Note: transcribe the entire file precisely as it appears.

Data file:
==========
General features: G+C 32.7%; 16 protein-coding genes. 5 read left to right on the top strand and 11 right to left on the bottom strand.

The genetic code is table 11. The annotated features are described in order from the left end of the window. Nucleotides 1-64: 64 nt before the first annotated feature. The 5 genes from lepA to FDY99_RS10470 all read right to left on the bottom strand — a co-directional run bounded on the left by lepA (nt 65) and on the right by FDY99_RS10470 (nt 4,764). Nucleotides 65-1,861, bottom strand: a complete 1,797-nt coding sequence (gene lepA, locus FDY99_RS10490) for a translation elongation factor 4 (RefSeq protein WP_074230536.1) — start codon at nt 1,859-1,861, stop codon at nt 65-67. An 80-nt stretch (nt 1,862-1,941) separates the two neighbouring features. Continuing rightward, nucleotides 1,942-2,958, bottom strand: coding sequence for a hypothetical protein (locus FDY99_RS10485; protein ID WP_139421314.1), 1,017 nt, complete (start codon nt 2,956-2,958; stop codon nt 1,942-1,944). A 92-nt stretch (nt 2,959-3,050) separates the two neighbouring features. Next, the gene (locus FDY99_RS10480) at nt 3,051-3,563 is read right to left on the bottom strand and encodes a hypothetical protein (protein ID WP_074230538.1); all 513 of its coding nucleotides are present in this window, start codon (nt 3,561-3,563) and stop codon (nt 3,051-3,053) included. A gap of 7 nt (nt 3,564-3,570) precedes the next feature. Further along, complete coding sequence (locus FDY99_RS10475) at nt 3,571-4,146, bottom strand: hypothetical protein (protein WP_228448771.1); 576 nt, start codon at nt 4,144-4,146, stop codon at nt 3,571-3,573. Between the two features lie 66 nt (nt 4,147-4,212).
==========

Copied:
General features: G+C 32.7%; 16 protein-coding genes. 5 read left to right on the top strand and 11 right to left on the bottom strand.

The genetic code is table 11. The annotated features are described in order from the left end of the window. Nucleotides 1-64: 64 nt before the first annotated feature. The 5 genes from lepA to FDY99_RS10470 all read right to left on the bottom strand — a co-directional run bounded on the left by lepA (nt 65) and on the right by FDY99_RS10470 (nt 4,764). Nucleotides 65-1,861, bottom strand: a complete 1,797-nt coding sequence (gene lepA, locus FDY99_RS10490) for a translation elongation factor 4 (RefSeq protein WP_074230536.1) — start codon at nt 1,859-1,861, stop codon at nt 65-67. An 80-nt stretch (nt 1,862-1,941) separates the two neighbouring features. Continuing rightward, nucleotides 1,942-2,958, bottom strand: coding sequence for a hypothetical protein (locus FDY99_RS10485; protein ID WP_139421314.1), 1,017 nt, complete (start codon nt 2,956-2,958; stop codon nt 1,942-1,944). A 92-nt stretch (nt 2,959-3,050) separates the two neighbouring features. Next, the gene (locus FDY99_RS10480) at nt 3,051-3,563 is read right to left on the bottom strand and encodes a hypothetical protein (protein ID WP_074230538.1); all 513 of its coding nucleotides are present in this window, start codon (nt 3,561-3,563) and stop codon (nt 3,051-3,053) included. A gap of 7 nt (nt 3,564-3,570) precedes the next feature. Further along, complete coding sequence (locus FDY99_RS10475) at nt 3,571-4,146, bottom strand: hypothetical protein (protein WP_228448771.1); 576 nt, start codon at nt 4,144-4,146, stop codon at nt 3,571-3,573. Between the two features lie 66 nt (nt 4,147-4,212).